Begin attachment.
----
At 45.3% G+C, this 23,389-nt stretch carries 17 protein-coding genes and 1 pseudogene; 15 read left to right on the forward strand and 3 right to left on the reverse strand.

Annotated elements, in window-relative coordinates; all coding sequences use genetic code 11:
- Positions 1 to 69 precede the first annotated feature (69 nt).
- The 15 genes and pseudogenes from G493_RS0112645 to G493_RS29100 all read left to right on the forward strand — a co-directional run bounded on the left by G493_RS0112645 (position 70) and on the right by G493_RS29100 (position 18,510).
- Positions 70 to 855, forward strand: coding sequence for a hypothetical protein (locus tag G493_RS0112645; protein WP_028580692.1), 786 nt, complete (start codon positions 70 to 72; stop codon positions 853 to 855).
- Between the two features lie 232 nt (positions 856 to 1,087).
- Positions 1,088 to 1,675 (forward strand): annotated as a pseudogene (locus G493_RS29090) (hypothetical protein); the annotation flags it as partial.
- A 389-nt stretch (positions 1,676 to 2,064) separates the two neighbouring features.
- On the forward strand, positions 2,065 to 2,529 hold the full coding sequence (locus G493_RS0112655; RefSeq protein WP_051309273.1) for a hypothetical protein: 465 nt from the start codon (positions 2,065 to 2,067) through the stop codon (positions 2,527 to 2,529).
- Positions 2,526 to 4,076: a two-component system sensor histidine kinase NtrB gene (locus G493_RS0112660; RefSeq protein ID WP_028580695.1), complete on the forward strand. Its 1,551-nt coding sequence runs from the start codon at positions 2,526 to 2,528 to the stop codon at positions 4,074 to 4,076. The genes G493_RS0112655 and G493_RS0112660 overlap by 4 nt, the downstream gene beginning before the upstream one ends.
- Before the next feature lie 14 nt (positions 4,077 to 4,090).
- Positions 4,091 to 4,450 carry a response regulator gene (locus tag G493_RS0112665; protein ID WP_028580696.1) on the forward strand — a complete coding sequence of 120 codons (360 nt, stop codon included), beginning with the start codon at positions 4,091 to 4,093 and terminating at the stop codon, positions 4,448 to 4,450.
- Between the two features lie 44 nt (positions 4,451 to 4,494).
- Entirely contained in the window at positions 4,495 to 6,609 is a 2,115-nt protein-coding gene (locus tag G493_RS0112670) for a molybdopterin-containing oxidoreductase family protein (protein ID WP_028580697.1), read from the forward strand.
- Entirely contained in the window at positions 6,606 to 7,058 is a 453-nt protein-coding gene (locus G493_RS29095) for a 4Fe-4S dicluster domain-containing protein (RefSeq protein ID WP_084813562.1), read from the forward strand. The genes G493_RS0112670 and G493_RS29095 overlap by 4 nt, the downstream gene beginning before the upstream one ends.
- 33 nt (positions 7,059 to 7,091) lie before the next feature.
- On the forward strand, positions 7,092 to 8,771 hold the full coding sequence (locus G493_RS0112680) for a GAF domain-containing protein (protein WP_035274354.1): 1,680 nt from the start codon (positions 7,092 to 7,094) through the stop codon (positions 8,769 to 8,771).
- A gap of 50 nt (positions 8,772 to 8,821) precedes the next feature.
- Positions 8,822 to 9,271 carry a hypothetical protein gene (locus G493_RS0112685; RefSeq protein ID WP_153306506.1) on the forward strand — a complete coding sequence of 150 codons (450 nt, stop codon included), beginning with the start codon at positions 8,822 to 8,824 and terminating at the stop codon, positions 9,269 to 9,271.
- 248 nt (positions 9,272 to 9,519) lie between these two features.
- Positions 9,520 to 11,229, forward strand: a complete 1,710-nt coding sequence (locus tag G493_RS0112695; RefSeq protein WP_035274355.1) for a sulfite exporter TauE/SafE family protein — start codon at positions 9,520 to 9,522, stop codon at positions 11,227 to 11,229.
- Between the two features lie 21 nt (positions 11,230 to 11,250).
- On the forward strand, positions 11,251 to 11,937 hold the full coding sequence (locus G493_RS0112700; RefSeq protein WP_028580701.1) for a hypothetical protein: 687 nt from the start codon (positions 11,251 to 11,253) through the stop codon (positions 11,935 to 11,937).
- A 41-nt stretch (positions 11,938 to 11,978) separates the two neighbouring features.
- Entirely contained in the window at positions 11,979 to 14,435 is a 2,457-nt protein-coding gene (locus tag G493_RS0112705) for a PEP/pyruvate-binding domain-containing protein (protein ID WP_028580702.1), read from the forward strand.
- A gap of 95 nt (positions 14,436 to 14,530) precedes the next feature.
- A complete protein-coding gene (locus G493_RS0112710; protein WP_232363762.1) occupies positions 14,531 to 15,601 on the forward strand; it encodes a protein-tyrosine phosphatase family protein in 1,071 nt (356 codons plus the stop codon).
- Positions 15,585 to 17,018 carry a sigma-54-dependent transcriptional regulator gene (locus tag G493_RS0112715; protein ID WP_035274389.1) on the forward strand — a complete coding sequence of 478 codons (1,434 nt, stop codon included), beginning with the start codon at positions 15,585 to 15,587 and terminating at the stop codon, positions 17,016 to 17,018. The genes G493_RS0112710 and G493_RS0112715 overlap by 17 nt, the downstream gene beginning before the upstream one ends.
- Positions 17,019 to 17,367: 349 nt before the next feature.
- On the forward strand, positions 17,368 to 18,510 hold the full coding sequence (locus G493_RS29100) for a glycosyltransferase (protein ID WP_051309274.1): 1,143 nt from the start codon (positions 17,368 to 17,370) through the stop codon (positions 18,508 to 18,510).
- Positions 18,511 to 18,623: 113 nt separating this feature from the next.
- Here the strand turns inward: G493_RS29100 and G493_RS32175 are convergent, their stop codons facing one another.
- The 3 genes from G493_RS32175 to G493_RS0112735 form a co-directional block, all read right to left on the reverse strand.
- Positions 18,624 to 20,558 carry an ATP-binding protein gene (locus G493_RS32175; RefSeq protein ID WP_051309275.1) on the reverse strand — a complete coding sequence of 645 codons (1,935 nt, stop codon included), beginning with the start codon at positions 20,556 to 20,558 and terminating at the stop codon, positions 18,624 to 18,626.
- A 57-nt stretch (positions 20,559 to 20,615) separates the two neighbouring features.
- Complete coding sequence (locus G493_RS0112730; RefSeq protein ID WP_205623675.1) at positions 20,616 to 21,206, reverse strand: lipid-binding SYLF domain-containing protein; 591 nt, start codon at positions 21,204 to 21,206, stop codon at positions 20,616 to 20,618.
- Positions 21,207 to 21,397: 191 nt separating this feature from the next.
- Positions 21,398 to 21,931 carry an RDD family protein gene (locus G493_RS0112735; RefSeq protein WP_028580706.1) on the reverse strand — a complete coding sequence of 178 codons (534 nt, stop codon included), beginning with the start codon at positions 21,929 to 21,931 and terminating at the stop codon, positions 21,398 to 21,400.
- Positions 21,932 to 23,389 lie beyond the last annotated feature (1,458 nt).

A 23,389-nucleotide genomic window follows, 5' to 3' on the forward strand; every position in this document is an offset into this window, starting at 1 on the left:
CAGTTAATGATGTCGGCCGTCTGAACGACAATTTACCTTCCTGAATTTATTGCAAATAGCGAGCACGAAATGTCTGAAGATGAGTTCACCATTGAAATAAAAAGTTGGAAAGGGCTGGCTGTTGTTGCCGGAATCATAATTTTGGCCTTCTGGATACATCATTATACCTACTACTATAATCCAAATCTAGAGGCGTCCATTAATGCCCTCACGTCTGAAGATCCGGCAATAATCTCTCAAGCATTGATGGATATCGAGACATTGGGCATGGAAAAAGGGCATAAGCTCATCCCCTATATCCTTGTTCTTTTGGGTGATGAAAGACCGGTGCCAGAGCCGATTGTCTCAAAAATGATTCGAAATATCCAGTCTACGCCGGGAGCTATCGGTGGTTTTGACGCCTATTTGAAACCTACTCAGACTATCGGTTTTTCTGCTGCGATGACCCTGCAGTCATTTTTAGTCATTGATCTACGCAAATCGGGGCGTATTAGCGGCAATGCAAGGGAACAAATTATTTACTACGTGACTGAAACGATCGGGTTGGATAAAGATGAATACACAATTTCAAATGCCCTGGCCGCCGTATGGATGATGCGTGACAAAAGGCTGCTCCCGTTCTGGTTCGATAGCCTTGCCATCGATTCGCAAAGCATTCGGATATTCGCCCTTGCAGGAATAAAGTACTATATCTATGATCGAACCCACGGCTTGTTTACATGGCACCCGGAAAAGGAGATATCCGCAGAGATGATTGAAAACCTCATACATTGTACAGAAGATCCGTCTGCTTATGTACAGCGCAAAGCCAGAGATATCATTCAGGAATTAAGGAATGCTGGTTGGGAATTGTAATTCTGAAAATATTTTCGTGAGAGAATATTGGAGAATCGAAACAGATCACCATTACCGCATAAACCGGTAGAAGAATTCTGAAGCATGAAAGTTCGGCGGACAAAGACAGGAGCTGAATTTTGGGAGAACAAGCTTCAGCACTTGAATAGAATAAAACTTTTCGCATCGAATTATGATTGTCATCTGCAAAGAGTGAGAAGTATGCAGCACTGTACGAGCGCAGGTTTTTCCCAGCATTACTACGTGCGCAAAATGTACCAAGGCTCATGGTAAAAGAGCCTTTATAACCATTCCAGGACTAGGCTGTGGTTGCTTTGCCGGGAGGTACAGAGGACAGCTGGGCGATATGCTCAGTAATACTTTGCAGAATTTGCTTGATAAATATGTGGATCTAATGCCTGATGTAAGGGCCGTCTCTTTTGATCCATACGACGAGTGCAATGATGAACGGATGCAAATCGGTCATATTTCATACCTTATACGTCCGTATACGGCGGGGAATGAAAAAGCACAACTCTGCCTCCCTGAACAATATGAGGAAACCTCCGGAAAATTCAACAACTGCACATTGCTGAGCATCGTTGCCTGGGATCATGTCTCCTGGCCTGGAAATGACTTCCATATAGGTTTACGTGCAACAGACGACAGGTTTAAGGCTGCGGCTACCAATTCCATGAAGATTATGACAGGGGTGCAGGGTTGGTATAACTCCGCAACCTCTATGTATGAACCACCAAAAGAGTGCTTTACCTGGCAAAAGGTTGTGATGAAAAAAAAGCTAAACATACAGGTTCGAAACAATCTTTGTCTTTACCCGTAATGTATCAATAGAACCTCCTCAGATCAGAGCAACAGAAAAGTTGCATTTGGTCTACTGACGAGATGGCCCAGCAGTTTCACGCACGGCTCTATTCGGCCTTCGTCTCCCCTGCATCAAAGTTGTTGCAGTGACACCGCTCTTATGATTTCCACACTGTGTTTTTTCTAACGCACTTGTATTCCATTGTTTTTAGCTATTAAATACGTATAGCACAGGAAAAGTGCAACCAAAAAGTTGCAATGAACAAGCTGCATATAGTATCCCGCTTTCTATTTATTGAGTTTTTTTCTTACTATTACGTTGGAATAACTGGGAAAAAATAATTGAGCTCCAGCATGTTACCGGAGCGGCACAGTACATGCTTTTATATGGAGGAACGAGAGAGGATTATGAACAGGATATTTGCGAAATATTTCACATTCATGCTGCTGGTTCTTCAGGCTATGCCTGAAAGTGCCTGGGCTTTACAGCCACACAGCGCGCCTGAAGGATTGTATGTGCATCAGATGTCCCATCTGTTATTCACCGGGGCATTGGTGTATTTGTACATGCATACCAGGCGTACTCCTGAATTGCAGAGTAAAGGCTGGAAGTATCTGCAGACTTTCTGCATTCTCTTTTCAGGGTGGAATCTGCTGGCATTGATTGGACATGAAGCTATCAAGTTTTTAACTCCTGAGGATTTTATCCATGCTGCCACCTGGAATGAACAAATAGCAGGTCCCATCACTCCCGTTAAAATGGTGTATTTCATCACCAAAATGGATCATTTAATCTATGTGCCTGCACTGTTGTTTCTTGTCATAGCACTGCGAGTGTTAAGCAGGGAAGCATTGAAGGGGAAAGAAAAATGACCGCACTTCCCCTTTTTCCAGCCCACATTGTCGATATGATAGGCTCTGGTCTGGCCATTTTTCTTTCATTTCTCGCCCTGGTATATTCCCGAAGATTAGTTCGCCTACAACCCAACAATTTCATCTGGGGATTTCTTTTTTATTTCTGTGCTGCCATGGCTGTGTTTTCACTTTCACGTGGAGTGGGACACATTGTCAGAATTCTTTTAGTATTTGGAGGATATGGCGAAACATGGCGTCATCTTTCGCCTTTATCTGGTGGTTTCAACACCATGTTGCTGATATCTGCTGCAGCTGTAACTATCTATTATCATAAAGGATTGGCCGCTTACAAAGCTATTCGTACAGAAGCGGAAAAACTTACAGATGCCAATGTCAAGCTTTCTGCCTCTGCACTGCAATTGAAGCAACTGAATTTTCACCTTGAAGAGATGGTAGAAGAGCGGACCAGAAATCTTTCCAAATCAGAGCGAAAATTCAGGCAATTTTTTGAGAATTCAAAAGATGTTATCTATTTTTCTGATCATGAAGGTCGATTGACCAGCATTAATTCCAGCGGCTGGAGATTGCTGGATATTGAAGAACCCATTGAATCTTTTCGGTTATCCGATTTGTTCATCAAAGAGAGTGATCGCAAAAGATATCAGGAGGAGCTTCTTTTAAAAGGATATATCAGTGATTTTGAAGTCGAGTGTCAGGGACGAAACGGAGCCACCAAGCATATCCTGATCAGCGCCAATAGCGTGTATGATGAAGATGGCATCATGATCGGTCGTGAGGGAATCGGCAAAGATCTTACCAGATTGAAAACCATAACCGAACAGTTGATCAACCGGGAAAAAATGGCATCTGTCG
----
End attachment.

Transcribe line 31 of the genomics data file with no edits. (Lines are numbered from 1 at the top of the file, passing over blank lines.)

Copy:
- Positions 18,511 to 18,623: 113 nt separating this feature from the next.